Clipper ships and packets, 1851-1853
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Clipper ships and packets, 1851-1853

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Published by Reprinted by Log Chips in Washington .
Written in English

Subjects:

  • Donald M"Kay (clipper ship),
  • Rachael and Ebenezer (ship)

Book details:

Edition Notes

Introduced by John Lyman.

Statementas written by Duncan MacLean for the Atlas of Boston.
ContributionsLyman, John., Kortum, Karl.
The Physical Object
Pagination56 p. ;
Number of Pages56
ID Numbers
Open LibraryOL22966958M

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  “The ultimate book on the American clipper ship an instant classic.” —National Research Journal With the sweep of its bow, its graceful lines, and its clouds of canvas, the clipper ship sparked a romance with the American public that still endures years : William L. Crothers. Flying Fish. Boston Clipper ship Flying Fish, is of a similar model to the celebrated clipper ship Flying Cloud, and both constructed by the same builder (Mr. Donald McKay of East Boston) but has sharper ends, and is stated to be the sharpest vessel he ever Flying Fish entered the Golden Gate on Janu , with the winning Deep Sea Derby passage of 92 days, 4 hours, anchor. With the sweep of its bow, its graceful lines, and its cloud of canvas, the clipper ship sparked a romance with the American public that still endures years later. During the s, intense intercity rivalries arose around locally built clippers, as they reached and maintained speeds that were unheard of previously. Ships were suddenly christened with romantic names, and the interiors of.   According to a comprehensive book published in , The Clipper Ship Era by Arthur H. Clark, the term clipper was originally derived from slang in the early 19th "clip it" or to go "at a fast clip" meant to travel fast. So it is reasonable to assume the word was simply attached to ships which had been built for speed, and as Clark put it, seemed to "clip over the waves rather than.

Packet boats were medium-sized boats designed for domestic mail, passenger, and freight transportation in European countries and in North American rivers and canals, some of them steam driven. They were used extensively during the 18th and 19th centuries and featured regularly scheduled service. When such ships were put into use in the 18th century on the Atlantic Ocean between Great Britain. THE clipper packet Dreadnought of may be regarded as the high-water mark of the Atlantic sailing vessel. Her story is one of the most vivid of the romantic chapters in shipping history. In many ways she satisfies the schoolboy’s idea of what a clipper should be, with her bucko mates, mutinies, shootings and reckless carrying of sail.   A clipper ship is a synonym for the merchant ship. In the s, a new kind of merchant navy vessel was created by American ship builders to facilitate faster transport of cargo through the oceanic waters. These ships were later incorporated by the English ship builders as well and the clipper ship started getting famous almost across the world. Lambert Brothers / Temple Steam Ship Company () London / Dornoch Shipping Company Glasgow; Larrinaga Line / Compañia de Navegaceon a Vapor Olana, Larrinaga y Cia. Leith, Hull & Hamburg Steam Packet Company Feeder ships.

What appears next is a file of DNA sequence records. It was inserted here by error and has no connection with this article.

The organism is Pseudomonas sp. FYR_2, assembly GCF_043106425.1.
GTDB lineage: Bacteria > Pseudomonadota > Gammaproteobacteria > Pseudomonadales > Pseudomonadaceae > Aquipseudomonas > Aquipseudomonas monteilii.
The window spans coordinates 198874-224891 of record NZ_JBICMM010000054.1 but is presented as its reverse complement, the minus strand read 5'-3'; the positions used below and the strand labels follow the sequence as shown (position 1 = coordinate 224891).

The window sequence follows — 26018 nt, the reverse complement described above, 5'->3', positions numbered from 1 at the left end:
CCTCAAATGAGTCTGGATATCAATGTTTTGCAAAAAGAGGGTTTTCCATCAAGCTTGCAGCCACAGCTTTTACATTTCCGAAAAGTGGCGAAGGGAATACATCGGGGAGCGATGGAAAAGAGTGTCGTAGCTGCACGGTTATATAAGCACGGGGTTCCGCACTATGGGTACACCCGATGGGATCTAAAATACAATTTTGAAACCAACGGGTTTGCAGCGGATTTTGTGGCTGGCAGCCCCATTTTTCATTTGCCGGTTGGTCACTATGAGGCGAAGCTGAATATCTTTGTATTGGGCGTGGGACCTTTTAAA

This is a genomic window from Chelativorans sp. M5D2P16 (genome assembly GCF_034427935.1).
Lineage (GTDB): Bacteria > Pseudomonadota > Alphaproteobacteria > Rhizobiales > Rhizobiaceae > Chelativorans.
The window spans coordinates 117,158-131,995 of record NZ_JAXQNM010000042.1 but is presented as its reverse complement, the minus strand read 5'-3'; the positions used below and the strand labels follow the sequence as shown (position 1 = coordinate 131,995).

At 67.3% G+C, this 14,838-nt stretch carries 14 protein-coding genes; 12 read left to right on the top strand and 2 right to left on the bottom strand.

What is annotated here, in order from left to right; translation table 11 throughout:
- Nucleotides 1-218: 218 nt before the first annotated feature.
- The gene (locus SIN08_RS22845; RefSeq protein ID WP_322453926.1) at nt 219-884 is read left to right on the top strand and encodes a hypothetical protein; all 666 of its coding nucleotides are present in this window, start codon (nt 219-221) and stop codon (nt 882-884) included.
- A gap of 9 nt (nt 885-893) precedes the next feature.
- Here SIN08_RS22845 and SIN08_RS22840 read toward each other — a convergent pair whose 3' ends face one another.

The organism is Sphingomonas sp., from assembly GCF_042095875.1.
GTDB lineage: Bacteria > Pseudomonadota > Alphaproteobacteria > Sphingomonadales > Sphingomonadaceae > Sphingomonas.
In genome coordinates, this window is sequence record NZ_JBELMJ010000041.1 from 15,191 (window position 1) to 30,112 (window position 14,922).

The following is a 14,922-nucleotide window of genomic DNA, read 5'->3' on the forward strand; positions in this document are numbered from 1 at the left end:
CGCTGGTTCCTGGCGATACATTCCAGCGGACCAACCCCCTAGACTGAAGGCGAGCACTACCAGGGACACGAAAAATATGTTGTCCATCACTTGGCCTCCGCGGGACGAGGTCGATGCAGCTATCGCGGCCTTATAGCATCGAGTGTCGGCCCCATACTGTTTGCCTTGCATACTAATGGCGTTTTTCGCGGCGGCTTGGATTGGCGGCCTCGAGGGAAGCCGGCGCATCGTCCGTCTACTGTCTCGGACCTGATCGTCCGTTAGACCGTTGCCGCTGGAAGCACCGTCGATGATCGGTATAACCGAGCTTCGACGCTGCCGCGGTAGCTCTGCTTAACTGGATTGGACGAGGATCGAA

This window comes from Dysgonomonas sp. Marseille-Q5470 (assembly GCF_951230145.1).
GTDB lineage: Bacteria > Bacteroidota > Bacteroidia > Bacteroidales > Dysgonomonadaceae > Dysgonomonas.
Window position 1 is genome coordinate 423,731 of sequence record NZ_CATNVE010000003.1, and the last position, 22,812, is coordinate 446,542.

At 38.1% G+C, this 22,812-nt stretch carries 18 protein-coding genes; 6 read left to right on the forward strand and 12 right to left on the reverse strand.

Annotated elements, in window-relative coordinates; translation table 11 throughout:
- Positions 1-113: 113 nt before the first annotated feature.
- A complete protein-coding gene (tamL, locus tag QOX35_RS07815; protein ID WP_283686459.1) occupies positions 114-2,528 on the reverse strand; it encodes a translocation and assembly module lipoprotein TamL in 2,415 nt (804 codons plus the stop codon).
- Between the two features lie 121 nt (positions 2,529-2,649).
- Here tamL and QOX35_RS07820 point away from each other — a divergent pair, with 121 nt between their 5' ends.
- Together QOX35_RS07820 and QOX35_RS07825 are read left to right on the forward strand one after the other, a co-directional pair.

The packet ships slowly increased in tonnage, but did not much exceed tons until when the New World, of tons, was built by Donald McKay, followed by the Guy Mannering, of tons, and the Albert Gallatin, of tons, built by William H. Webb in , these three vessels being the largest merchant ships afloat at that period. Clipper ships and captains, (American heritage junior library) Hardcover – January 1, by Jane D Lyon (Author) out of 5 stars 6 ratings. See all formats and editions Hide other formats and editions. Price New from Used from Hardcover "Please retry" $ $Reviews: 6.   Thomas Spurrier’s Masters’ Certificate of Service, dated 31 st December , shows that he first went to sea in at the age of about 14 as an apprentice seaman and that he had served for 19 years in the British Merchant Service in foreign trade. In he sailed in a clipper ship, the Conway, from Liverpool for Geelong, Victoria, as first mate and on the return journey to London. Named after postal mail packets, the ships carried trade goods and immigrants from Europe. It is an exceptional packet ship in its construction, built solid and sturdy with a heavily reinforced hull. This may have been to compensate for the loss of the shipbuilder’s first vessel, the Blackhawk clipper ship, which sunk on the first day of its.